A highbrow festival like Toronto doesn't offer many opportunities to laugh, and I was grateful for this one. Easy Virtue, an adaptation of an early Noël Coward play, is a droll and witty delight, a superb showcase for its cast, and a return to fine form for The Adventures of Priscilla, Queen of the Desert director Stephan Elliott, who last turned in the unsettling but incomprehensible Eye of the Beholder nearly 10 years ago. Where most TIFF films seemed to glower at me from the screen, this one winked and smiled.
Noël Coward may seem a strange choice for Elliott, whose films have favored the bizarre and the obscure. I don't know what attracted the filmmaker to this project, but I'm glad that something did. The material may seem almost purely verbal, all clever turns of phrase and sardonic interjections (what Americans think of as "Britishness"), but Elliott is constantly concerned with how the movie looks and sounds. Fittingly, he manages to give it a curious, otherworldly feel. This is most pronounced in the opening sequence, which marries choppy black-and-white footage, odd angles, and a jazzy soundtrack to introduce us to the characters and transport us to a universe that is ever so slightly off-kilter. It's a welcome recognition that these hyper-literate, impeccably constructed old comedies – Coward, Wilde, etc. – don't take place in a world quite like ours.
The characters we meet in the haunting opening are Larita Huntington (Jessica Biel), America's first female racecar driver, and John Whittaker (Ben Barnes), heir to the fortune of an aristocratic British family. John meets Larita on his world travels (apparently par for the course for young male British aristocrats) and up and marries her, to the horror of his ultra-traditional mother Veronica (Kristin Scott Thomas). The rest of the film is dedicated to the battle that ensues when John brings Larita to his family's obscenely opulent castle to live, at least for a while, with mom and his two unmarried sisters (Kimberley Nixon and Katherine Parkinson). Veronica is having none of John and Larita's plan to ditch the estate and move to London, and intends to scuttle it by any means necessary. Also there, albeit barely, is John's bored father (Colin Firth), who spends most of his time taking sarcastic swipes at his uptight wife.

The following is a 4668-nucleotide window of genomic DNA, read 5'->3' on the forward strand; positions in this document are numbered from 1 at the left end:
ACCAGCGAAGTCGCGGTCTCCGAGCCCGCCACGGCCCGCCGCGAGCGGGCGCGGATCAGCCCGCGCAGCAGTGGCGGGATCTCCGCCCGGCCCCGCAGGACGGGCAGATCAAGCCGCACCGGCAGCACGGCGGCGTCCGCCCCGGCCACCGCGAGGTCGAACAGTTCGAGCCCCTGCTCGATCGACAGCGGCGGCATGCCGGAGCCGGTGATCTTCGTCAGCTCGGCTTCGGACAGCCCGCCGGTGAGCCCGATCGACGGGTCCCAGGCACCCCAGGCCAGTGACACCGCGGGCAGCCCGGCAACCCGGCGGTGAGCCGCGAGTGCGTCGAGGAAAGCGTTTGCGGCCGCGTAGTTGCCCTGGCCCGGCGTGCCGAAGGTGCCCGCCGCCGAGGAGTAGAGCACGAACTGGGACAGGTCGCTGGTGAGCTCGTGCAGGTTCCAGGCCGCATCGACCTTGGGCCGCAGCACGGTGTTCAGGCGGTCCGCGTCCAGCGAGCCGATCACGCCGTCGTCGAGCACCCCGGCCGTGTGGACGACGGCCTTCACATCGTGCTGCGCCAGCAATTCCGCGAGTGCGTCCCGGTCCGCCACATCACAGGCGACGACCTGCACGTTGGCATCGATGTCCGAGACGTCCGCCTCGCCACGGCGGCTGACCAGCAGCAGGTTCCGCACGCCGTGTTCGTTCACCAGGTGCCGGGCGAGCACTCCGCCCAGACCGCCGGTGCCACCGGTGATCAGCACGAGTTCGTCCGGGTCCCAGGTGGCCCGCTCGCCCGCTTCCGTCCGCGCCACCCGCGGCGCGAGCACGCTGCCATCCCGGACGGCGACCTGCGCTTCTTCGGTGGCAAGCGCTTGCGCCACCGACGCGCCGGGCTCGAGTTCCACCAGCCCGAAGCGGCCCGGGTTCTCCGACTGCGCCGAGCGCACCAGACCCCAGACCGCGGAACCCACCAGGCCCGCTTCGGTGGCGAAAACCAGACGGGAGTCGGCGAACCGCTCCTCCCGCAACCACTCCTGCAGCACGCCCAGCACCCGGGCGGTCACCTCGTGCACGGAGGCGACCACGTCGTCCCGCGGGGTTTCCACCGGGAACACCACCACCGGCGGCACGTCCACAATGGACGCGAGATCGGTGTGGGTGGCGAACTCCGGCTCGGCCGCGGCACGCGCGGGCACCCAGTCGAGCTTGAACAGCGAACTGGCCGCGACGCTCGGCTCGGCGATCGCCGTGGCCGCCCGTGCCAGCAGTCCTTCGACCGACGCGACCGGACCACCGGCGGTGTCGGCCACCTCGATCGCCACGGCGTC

Easy Virtue makes no bones about what it wants us to think about the players in this increasingly fever-pitched comedy of manners. Larita is the hero of the story, thrown to the wolves; John's father is a sympathetic but ineffectual kindred spirit; John himself is well-intentioned but trapped by his heritage and his manipulative mother; Veronica is a coldhearted harridan blinded by her dedication to status and image (though the film makes a few half-hearted attempts to humanize her). While this approach may sacrifice some depth and ambiguity, it actually makes the comedy more delicious: we know whom to root for, and don't have to feel bad about it.
The comedy runs the gamut from quintessentially British dry humor ("I don't feel like smiling," pouts one of John's sisters; "You're English dear, fake it," replies Veronica) to high-spirited slapstick. The film's not staid, as you might expect from the setting; in fact, it's often downright goofy, as exemplified by the character of the unflappable butler (Kris Marshall) and the cruel fate of the family dog. It's gratifyingly loose, and unpredictable moment-to-moment. And it's very funny.
The cast proved to be a wonder, despite being filled with actors I've never much liked. Kristin Scott Thomas effortlessly molds into a role that couldn't be more different than the one she played in her other TIFF entry, I've Loved You So Long. Colin Firth unveils the razor-sharp comic timing that he's apparently been hiding from us for two decades. Jessica Biel gives easily the best performance of her career as the stubborn, complex Larita. And I don't know what Andrew Adamson did to Ben Barnes to make him so boring and charmless in Prince Caspian, but on the strength of Easy Virtue, I'm guessing it was surgical.
The film's most remarkable feature, though, may be how visually interesting Stephan Elliott manages to keep it. He never returns to the borderline creepy vision of the first couple minutes, but he never settles into a typically undistinctive period piece rhythm either. He likes bright colors, sharp angles, mirrors and reflections; he keeps you guessing. Festivalgoers may be tempted to call Easy Virtue a "guilty pleasure," but there's nothing to feel guilty about. It's as accomplished as it is lightweight.